Pasta With Braised Broccoli and Tomato Recipe

When cooked down in a rich tomato sauce, broccoli takes on an entirely different character with a deep, mildly sulfurous aroma that borders on meaty.

A serving plate of pasta with braised broccoli and tomato.

Serious Eats / J. Kenji Lopez-Alt

Why It Works

  • Cooking broccoli for an extended period results in a sauce with savory, meaty flavors.
  • Simmering the broccoli in acidic ingredients keeps the pectin in the vegetable from completely breaking down, which helps the sauce retain some texture.

Broccoli is great simply blanched until bright green or roasted until charred and sweet, but I'm going to go out on a limb here and say that it's equally good when it's had the crap cooked out of it. Sometime in the mid-'90s, braised green vegetables seemed to go out of fashion, to the extent that it was nearly impossible to get a vegetable that wasn't cooked al dente in a restaurant. It became common practice for new cooks to undercook their vegetables. Heck, I've even heard some chefs that want their beans cooked al dente, ferchrissakes.

Thankfully, cooked vegetables seemed to come back in vogue right around the same time that chefs stopped calling their mayonnaise aioli and the world is a better place for it.

I first had pasta with slow-cooked broccoli at Jamie Bissonette and Ken Oringer's Coppa in Boston's South End and was blown away by its intense flavor. When cooked down in a rich tomato sauce, broccoli takes on an entirely different character with a deep, mildly sulfurous aroma that borders on meaty in its savoriness.

The key is to make sure your sauce is plenty acidic. This helps the pectin in the broccoli hold its cells together a bit tighter. Rather than reducing to mush, the broccoli develops flavor while still staying intact. Canned tomatoes are acidic on their own, but a glug of white wine adds both acid and flavor to the mix.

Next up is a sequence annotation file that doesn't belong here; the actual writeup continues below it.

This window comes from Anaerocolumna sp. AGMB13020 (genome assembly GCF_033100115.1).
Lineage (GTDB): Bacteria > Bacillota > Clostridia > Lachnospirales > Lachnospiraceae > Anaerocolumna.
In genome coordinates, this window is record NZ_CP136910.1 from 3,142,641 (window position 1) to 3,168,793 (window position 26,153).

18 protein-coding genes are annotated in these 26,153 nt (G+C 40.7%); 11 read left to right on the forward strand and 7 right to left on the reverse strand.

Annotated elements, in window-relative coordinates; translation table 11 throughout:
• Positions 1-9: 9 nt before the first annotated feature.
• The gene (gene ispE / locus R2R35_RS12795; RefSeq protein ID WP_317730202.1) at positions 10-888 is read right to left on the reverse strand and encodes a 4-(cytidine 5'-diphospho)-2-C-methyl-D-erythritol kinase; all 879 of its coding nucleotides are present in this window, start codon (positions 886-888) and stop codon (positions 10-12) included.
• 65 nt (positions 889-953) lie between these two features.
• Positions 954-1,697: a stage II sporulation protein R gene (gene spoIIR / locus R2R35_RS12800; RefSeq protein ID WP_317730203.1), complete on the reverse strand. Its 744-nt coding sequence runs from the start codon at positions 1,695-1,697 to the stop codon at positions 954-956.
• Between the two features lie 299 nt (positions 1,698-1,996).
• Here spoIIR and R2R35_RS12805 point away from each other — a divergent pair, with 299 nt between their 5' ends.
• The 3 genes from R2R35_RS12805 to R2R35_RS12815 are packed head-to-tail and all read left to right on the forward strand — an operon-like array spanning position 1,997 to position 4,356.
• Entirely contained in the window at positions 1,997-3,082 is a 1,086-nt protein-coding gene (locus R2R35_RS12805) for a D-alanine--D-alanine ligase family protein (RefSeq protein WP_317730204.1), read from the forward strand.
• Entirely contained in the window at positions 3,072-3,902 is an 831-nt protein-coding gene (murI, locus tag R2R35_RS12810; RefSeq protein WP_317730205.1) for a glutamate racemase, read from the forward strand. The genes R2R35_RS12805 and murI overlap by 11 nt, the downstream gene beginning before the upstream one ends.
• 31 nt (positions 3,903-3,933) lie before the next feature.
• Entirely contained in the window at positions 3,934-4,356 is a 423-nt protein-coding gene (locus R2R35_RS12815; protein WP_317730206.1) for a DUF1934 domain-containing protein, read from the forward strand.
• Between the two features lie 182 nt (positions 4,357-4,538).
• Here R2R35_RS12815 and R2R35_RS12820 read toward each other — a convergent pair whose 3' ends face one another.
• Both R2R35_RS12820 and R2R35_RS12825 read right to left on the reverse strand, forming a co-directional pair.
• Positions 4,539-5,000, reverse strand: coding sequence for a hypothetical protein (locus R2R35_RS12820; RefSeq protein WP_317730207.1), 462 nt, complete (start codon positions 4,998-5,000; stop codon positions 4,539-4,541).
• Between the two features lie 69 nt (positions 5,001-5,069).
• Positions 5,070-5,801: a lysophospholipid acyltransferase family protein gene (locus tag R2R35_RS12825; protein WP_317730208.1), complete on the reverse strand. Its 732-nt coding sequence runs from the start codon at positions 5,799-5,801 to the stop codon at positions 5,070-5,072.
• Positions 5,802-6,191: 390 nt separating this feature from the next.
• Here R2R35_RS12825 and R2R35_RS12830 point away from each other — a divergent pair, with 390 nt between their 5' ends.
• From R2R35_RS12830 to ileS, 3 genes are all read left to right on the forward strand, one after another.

Of course, plenty of garlic and good olive oil are essential.

January 2012

Recipe Facts



Active: 20 mins
Total: 90 mins
Serves: 4 to 6 servings

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  • 4 tablespoons extra-virgin olive oil

  • 1 head broccoli (about 2 pounds), cut into 1/2- to 1-inch florets, tough stems discarded

  • 8 cloves garlic, thinly sliced

  • 1 teaspoon dried oregano

  • 1/2 teaspoon red chile flakes

  • 1/2 cup dry white wine

  • 2 (28-ounce) cans whole peeled tomatoes, roughly chopped, juice reserved

  • Kosher salt

  • 1 pound hearty short pasta, such as ziti or penne rigate

  • 1/4 cup chopped fresh parsley leaves


  1. Heat olive oil in a large saucepan over medium heat until shimmering. Add broccoli and cook, stirring occasionally, until lightly browned in spots, about 5 minutes. Add garlic, oregano, and chile flakes. Cook, stirring constantly, until fragrant, about 30 seconds. Add wine and cook until slightly reduced, about 2 minutes. Add tomatoes and reserved juice. Bring to a boil, reduce to a simmer, cover, and cook, stirring occasionally, until broccoli is completely tender and broken down, about 1 hour. Season to taste with salt.

  2. Bring a large pot of salted water to a boil and cook pasta according to package directions. Drain and add to sauce. Add parsley leaves and stir to combine. Serve immediately, garnishing with additional extra-virgin olive oil and parsley leaves as desired.

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Nutrition Facts (per serving)
462 Calories
14g Fat
72g Carbs
23g Protein
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Nutrition Facts
Servings: 4 to 6
Amount per serving
Calories 462
% Daily Value*
Total Fat 14g 18%
Saturated Fat 2g 11%
Cholesterol 0mg 0%
Sodium 361mg 16%
Total Carbohydrate 72g 26%
Dietary Fiber 23g 83%
Total Sugars 13g
Protein 23g
Vitamin C 684mg 3,422%
Calcium 674mg 52%
Iron 29mg 158%
Potassium 3417mg 73%
*The % Daily Value (DV) tells you how much a nutrient in a food serving contributes to a daily diet. 2,000 calories a day is used for general nutrition advice.
(Nutrition information is calculated using an ingredient database and should be considered an estimate.)